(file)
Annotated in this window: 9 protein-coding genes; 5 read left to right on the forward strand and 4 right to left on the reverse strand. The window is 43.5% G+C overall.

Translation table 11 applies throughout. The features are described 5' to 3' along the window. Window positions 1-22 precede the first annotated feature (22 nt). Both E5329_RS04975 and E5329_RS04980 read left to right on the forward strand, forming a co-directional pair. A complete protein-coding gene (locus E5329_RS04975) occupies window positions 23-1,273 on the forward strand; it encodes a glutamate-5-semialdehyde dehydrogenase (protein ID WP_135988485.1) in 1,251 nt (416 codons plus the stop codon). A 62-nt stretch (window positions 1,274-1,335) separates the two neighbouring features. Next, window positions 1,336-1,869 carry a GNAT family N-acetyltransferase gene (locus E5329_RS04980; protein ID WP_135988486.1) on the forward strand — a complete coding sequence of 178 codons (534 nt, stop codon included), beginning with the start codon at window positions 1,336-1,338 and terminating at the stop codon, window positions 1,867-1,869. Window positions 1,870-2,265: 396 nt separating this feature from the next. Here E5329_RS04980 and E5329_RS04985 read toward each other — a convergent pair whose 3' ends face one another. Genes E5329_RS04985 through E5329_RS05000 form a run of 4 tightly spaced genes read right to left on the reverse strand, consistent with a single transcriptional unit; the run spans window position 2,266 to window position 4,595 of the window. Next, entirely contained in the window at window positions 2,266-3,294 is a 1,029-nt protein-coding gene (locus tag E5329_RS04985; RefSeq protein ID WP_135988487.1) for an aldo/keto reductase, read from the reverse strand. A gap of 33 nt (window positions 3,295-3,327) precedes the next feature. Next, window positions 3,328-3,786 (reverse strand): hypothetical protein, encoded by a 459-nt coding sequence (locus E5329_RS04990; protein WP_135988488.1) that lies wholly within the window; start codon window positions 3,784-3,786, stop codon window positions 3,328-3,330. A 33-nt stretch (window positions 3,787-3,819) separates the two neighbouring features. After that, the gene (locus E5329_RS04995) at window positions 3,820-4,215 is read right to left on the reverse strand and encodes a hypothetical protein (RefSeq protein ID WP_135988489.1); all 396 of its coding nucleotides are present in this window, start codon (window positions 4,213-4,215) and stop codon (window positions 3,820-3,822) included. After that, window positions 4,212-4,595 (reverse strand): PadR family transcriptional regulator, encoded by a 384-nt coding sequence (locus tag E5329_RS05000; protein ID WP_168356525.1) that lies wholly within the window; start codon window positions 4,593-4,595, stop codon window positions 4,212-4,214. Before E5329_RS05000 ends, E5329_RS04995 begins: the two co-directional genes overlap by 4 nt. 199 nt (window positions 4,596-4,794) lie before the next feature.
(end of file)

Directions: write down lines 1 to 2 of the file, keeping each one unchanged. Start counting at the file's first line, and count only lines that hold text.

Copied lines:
Annotated in this window: 9 protein-coding genes; 5 read left to right on the forward strand and 4 right to left on the reverse strand. The window is 43.5% G+C overall.

Translation table 11 applies throughout. The features are described 5' to 3' along the window. Window positions 1-22 precede the first annotated feature (22 nt). Both E5329_RS04975 and E5329_RS04980 read left to right on the forward strand, forming a co-directional pair. A complete protein-coding gene (locus E5329_RS04975) occupies window positions 23-1,273 on the forward strand; it encodes a glutamate-5-semialdehyde dehydrogenase (protein ID WP_135988485.1) in 1,251 nt (416 codons plus the stop codon). A 62-nt stretch (window positions 1,274-1,335) separates the two neighbouring features. Next, window positions 1,336-1,869 carry a GNAT family N-acetyltransferase gene (locus E5329_RS04980; protein ID WP_135988486.1) on the forward strand — a complete coding sequence of 178 codons (534 nt, stop codon included), beginning with the start codon at window positions 1,336-1,338 and terminating at the stop codon, window positions 1,867-1,869. Window positions 1,870-2,265: 396 nt separating this feature from the next. Here E5329_RS04980 and E5329_RS04985 read toward each other — a convergent pair whose 3' ends face one another. Genes E5329_RS04985 through E5329_RS05000 form a run of 4 tightly spaced genes read right to left on the reverse strand, consistent with a single transcriptional unit; the run spans window position 2,266 to window position 4,595 of the window. Next, entirely contained in the window at window positions 2,266-3,294 is a 1,029-nt protein-coding gene (locus tag E5329_RS04985; RefSeq protein ID WP_135988487.1) for an aldo/keto reductase, read from the reverse strand. A gap of 33 nt (window positions 3,295-3,327) precedes the next feature. Next, window positions 3,328-3,786 (reverse strand): hypothetical protein, encoded by a 459-nt coding sequence (locus E5329_RS04990; protein WP_135988488.1) that lies wholly within the window; start codon window positions 3,784-3,786, stop codon window positions 3,328-3,330. A 33-nt stretch (window positions 3,787-3,819) separates the two neighbouring features. After that, the gene (locus E5329_RS04995) at window positions 3,820-4,215 is read right to left on the reverse strand and encodes a hypothetical protein (RefSeq protein ID WP_135988489.1); all 396 of its coding nucleotides are present in this window, start codon (window positions 4,213-4,215) and stop codon (window positions 3,820-3,822) included. After that, window positions 4,212-4,595 (reverse strand): PadR family transcriptional regulator, encoded by a 384-nt coding sequence (locus tag E5329_RS05000; protein ID WP_168356525.1) that lies wholly within the window; start codon window positions 4,593-4,595, stop codon window positions 4,212-4,214. Before E5329_RS05000 ends, E5329_RS04995 begins: the two co-directional genes overlap by 4 nt. 199 nt (window positions 4,596-4,794) lie before the next feature.